This House of Lords Library Briefing has been prepared in advance of the second reading in the House of Lords of the Nuclear Safeguards Bill on 7 February 2018.Jump to full report >>
The Nuclear Safeguards Bill is a government bill introduced in the House of Commons on 11 October 2017. The Bill passed its House of Commons stages without being amended. It received first reading in the House of Lords on 24 January 2018.
The Bill is one of a number of the so-called ‘Brexit bills’ in the 2017 Queen’s Speech. In 2017, the Government confirmed that the UK would be leaving Euratom as a result of its departure from the EU. The purpose of the Bill is to enable the Secretary of State to establish a new domestic safeguarding regime for the UK’s civil nuclear industry following the UK’s departure from Euratom. For this purpose, the Bill provides for the expansion of the remit of the UK regulator, the Office for Nuclear Regulation (ONR), and would enable the UK to enter new bilateral international treaties on nuclear safeguarding outside Euratom.
The UK, as a signatory to the 1968 Treaty on the Non-Proliferation of Nuclear Weapons, has responsibility to safeguard against civilian nuclear material being diverted into military or weapons programmes. Since it entered Euratom in 1973, the UK has relied upon Euratom to help maintain safeguarding standards. The Government has stated its wish to retain a close relationship with Euratom once it ceases to be a member in March 2019. However, the Government has argued that the establishment of the UK’s own independent safeguarding regime was an important contingency measure in case such an arrangement with Euratom could not be agreed.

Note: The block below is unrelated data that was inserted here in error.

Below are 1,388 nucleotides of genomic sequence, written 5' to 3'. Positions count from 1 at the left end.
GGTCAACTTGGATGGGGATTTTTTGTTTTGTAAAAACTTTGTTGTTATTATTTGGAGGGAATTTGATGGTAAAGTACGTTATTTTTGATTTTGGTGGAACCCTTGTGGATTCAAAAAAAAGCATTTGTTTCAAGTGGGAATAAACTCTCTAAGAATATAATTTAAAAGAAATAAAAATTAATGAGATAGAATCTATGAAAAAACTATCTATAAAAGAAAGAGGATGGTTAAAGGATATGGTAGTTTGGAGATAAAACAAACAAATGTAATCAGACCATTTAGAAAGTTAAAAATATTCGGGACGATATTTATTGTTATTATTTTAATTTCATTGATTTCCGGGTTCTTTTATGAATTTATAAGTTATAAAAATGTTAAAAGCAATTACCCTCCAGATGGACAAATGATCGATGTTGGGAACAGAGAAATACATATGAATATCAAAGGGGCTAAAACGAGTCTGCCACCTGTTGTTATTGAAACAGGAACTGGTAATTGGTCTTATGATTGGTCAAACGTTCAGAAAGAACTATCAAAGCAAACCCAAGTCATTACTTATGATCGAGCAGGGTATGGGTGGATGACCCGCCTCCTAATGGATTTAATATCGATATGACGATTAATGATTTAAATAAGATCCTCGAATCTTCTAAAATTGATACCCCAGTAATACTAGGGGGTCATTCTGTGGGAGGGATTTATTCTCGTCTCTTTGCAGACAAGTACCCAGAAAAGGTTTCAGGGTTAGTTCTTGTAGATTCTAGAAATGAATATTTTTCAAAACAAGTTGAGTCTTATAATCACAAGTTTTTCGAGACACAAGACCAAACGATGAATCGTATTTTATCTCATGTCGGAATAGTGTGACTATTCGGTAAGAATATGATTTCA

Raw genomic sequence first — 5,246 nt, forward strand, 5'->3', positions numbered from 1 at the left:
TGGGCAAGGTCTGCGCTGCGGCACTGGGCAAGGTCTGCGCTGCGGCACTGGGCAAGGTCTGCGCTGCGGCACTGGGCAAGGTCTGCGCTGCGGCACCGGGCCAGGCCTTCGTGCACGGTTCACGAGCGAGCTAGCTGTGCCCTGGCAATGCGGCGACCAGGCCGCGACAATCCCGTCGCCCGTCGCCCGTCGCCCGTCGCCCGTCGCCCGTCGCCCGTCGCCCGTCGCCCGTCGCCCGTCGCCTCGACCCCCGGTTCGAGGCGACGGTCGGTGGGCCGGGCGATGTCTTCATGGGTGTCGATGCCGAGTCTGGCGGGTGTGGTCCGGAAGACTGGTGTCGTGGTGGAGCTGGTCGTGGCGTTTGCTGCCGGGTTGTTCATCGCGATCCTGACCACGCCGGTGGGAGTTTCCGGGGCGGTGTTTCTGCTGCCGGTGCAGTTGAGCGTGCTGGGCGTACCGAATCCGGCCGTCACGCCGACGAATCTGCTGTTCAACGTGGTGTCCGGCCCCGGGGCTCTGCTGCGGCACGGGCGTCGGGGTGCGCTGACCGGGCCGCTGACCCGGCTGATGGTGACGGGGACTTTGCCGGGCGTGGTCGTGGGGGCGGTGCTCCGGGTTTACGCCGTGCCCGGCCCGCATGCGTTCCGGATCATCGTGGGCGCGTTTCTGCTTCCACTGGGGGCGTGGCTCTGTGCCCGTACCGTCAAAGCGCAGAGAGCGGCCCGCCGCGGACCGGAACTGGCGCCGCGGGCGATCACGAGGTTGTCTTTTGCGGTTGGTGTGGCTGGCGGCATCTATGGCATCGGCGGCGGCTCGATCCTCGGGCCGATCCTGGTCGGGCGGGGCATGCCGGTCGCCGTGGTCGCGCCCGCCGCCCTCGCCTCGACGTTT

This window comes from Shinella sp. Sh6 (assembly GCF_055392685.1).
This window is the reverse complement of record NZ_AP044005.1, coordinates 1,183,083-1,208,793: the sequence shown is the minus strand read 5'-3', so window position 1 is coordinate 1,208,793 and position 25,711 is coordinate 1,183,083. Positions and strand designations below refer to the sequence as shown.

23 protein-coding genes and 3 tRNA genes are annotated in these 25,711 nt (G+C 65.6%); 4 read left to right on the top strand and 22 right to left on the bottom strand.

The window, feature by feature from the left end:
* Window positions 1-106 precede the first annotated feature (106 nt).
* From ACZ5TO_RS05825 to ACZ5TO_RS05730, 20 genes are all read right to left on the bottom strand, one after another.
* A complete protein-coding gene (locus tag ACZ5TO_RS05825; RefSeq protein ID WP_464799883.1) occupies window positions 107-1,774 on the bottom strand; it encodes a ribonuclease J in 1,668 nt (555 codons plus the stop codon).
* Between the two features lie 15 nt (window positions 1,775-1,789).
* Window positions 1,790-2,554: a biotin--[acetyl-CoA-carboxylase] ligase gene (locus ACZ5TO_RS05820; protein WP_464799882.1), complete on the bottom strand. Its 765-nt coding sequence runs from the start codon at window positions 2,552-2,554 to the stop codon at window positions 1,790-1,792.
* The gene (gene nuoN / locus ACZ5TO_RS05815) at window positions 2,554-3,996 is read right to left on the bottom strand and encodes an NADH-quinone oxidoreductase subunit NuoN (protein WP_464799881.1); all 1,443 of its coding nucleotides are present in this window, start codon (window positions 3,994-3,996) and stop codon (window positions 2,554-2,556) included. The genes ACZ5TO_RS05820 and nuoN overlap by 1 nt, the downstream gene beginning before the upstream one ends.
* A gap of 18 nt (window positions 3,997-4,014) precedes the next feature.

The Opposition has stated its support for the principle aim of the Bill. However, a number of concerns were raised in the Commons, including regarding the capacity of the ONR to take on new safeguarding responsibilities under the Bill. The Opposition also criticised the Henry VIII powers that would be granted to the Secretary of State.
This Briefing provides a summary of scrutiny of the Bill in the House of Commons, including at report stage and third reading. It should be read in conjunction with the Explanatory Notes to the Bill, produced by the Department for Business, Energy and Industrial Strategy.
Lords Library notes LLN-2018-0017
Author: Edward Scott